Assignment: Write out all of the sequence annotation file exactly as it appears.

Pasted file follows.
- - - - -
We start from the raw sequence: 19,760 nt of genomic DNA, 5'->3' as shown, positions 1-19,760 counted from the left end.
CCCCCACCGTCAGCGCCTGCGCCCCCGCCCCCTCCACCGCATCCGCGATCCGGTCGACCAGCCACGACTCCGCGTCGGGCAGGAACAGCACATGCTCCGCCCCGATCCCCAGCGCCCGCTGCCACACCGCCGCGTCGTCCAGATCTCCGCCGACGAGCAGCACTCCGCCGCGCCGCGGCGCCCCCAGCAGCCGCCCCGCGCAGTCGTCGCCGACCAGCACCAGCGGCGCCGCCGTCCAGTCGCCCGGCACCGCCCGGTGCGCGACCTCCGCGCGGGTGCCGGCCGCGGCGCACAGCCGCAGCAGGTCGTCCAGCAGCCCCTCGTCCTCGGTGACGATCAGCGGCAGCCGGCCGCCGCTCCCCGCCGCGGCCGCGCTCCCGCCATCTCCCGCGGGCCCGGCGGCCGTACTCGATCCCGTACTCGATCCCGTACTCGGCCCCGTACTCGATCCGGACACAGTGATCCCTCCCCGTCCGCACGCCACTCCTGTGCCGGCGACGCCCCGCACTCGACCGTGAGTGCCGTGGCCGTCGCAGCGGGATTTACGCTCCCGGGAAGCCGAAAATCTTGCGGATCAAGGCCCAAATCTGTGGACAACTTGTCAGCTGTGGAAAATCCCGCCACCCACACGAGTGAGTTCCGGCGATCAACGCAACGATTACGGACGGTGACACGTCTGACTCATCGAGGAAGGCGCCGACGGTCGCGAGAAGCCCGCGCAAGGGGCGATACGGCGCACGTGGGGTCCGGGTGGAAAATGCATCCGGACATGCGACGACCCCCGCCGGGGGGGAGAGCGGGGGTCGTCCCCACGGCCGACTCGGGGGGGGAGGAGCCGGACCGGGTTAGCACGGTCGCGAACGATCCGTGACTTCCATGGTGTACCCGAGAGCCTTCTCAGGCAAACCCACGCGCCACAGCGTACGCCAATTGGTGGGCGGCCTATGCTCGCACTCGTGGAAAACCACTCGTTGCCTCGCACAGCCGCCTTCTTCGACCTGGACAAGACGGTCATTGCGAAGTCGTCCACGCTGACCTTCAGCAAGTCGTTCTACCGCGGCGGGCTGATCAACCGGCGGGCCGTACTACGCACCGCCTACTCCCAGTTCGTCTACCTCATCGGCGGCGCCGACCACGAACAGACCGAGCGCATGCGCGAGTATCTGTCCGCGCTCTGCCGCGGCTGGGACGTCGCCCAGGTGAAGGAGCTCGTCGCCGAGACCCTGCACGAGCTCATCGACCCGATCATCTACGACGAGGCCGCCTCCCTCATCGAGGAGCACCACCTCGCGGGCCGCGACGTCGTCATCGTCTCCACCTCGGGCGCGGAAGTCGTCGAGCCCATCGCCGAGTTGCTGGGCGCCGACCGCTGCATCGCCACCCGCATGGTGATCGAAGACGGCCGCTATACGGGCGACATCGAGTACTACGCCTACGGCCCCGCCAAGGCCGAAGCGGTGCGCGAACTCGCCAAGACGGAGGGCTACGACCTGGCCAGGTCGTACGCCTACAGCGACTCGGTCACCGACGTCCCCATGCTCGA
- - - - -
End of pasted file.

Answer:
We start from the raw sequence: 19,760 nt of genomic DNA, 5'->3' as shown, positions 1-19,760 counted from the left end.
CCCCCACCGTCAGCGCCTGCGCCCCCGCCCCCTCCACCGCATCCGCGATCCGGTCGACCAGCCACGACTCCGCGTCGGGCAGGAACAGCACATGCTCCGCCCCGATCCCCAGCGCCCGCTGCCACACCGCCGCGTCGTCCAGATCTCCGCCGACGAGCAGCACTCCGCCGCGCCGCGGCGCCCCCAGCAGCCGCCCCGCGCAGTCGTCGCCGACCAGCACCAGCGGCGCCGCCGTCCAGTCGCCCGGCACCGCCCGGTGCGCGACCTCCGCGCGGGTGCCGGCCGCGGCGCACAGCCGCAGCAGGTCGTCCAGCAGCCCCTCGTCCTCGGTGACGATCAGCGGCAGCCGGCCGCCGCTCCCCGCCGCGGCCGCGCTCCCGCCATCTCCCGCGGGCCCGGCGGCCGTACTCGATCCCGTACTCGATCCCGTACTCGGCCCCGTACTCGATCCGGACACAGTGATCCCTCCCCGTCCGCACGCCACTCCTGTGCCGGCGACGCCCCGCACTCGACCGTGAGTGCCGTGGCCGTCGCAGCGGGATTTACGCTCCCGGGAAGCCGAAAATCTTGCGGATCAAGGCCCAAATCTGTGGACAACTTGTCAGCTGTGGAAAATCCCGCCACCCACACGAGTGAGTTCCGGCGATCAACGCAACGATTACGGACGGTGACACGTCTGACTCATCGAGGAAGGCGCCGACGGTCGCGAGAAGCCCGCGCAAGGGGCGATACGGCGCACGTGGGGTCCGGGTGGAAAATGCATCCGGACATGCGACGACCCCCGCCGGGGGGGAGAGCGGGGGTCGTCCCCACGGCCGACTCGGGGGGGGAGGAGCCGGACCGGGTTAGCACGGTCGCGAACGATCCGTGACTTCCATGGTGTACCCGAGAGCCTTCTCAGGCAAACCCACGCGCCACAGCGTACGCCAATTGGTGGGCGGCCTATGCTCGCACTCGTGGAAAACCACTCGTTGCCTCGCACAGCCGCCTTCTTCGACCTGGACAAGACGGTCATTGCGAAGTCGTCCACGCTGACCTTCAGCAAGTCGTTCTACCGCGGCGGGCTGATCAACCGGCGGGCCGTACTACGCACCGCCTACTCCCAGTTCGTCTACCTCATCGGCGGCGCCGACCACGAACAGACCGAGCGCATGCGCGAGTATCTGTCCGCGCTCTGCCGCGGCTGGGACGTCGCCCAGGTGAAGGAGCTCGTCGCCGAGACCCTGCACGAGCTCATCGACCCGATCATCTACGACGAGGCCGCCTCCCTCATCGAGGAGCACCACCTCGCGGGCCGCGACGTCGTCATCGTCTCCACCTCGGGCGCGGAAGTCGTCGAGCCCATCGCCGAGTTGCTGGGCGCCGACCGCTGCATCGCCACCCGCATGGTGATCGAAGACGGCCGCTATACGGGCGACATCGAGTACTACGCCTACGGCCCCGCCAAGGCCGAAGCGGTGCGCGAACTCGCCAAGACGGAGGGCTACGACCTGGCCAGGTCGTACGCCTACAGCGACTCGGTCACCGACGTCCCCATGCTCGA